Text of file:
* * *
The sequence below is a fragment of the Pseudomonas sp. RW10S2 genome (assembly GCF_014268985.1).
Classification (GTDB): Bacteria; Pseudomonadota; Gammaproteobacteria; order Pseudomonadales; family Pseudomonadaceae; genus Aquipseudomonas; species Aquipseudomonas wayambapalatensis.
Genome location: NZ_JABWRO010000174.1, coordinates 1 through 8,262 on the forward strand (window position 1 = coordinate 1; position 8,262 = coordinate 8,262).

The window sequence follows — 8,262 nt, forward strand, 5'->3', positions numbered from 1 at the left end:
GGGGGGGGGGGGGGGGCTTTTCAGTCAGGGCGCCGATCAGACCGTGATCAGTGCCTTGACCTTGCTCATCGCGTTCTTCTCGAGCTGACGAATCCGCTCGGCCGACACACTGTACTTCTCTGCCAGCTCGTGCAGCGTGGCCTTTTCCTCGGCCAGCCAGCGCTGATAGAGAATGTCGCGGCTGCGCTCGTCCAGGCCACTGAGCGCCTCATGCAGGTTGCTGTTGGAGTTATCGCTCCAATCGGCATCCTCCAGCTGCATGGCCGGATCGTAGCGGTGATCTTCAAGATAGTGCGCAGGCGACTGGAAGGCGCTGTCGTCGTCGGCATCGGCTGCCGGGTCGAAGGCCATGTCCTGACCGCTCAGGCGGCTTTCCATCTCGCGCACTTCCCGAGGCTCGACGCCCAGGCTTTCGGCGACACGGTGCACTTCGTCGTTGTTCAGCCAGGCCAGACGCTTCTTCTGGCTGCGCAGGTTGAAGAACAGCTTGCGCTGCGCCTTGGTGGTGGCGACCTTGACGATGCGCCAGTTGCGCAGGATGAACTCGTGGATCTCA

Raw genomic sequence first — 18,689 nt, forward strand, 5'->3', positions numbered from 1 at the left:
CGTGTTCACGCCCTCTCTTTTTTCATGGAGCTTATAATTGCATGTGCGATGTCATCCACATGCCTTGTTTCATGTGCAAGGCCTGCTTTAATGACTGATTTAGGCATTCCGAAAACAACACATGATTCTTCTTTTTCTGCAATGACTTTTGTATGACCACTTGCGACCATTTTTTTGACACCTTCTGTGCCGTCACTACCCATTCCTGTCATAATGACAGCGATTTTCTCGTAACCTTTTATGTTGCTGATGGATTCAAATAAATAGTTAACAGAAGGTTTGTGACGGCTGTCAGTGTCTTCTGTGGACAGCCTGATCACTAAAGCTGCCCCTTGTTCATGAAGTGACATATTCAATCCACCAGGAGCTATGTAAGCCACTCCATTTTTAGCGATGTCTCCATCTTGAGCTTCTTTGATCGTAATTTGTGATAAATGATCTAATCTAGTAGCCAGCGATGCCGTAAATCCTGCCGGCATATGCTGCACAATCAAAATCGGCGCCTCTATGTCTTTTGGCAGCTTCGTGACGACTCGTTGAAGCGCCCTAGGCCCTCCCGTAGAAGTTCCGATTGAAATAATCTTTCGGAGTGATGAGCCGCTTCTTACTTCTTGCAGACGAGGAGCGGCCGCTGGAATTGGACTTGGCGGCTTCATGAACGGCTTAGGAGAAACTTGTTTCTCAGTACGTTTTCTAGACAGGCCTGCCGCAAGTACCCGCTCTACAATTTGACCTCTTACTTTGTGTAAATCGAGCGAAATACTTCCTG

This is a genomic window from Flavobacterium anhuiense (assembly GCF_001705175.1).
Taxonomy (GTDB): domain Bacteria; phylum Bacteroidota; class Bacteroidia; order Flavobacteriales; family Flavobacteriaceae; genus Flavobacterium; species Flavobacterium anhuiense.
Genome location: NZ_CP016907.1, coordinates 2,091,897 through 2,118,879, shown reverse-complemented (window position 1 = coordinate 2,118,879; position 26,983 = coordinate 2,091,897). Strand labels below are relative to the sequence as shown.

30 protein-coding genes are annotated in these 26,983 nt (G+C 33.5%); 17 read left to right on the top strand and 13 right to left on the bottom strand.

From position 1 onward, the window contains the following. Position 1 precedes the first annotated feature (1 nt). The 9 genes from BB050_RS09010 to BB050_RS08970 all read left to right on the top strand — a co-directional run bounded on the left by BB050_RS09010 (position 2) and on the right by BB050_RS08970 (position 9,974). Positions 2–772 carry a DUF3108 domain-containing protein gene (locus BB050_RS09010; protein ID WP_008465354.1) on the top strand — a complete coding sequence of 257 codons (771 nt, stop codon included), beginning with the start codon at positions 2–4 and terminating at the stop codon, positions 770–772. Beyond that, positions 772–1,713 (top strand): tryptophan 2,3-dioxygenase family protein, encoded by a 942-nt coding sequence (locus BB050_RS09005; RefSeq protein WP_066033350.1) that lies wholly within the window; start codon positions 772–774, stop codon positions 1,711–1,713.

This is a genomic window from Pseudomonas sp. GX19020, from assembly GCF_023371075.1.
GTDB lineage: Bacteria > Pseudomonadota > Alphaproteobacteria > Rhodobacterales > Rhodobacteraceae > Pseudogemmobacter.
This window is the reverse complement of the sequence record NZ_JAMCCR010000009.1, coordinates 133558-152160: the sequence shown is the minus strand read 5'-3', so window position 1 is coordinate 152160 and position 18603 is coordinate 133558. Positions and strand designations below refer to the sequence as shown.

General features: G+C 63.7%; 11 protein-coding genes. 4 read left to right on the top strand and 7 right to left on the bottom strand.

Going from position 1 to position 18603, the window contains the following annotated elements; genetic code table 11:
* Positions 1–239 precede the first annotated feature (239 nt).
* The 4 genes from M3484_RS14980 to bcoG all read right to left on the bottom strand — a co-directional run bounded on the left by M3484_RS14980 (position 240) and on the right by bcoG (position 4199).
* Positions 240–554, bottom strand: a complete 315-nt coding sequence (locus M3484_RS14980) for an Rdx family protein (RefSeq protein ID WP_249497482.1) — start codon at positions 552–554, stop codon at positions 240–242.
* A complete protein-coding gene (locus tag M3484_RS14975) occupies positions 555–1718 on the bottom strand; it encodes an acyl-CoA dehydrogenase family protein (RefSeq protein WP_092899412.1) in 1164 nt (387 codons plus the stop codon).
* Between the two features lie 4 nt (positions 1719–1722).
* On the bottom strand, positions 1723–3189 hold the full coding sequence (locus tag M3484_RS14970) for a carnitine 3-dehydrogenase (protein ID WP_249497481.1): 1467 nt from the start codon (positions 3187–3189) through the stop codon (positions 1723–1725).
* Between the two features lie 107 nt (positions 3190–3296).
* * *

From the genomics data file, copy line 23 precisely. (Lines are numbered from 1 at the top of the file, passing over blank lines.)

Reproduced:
* On the bottom strand, positions 1723–3189 hold the full coding sequence (locus tag M3484_RS14970) for a carnitine 3-dehydrogenase (protein ID WP_249497481.1): 1467 nt from the start codon (positions 3187–3189) through the stop codon (positions 1723–1725).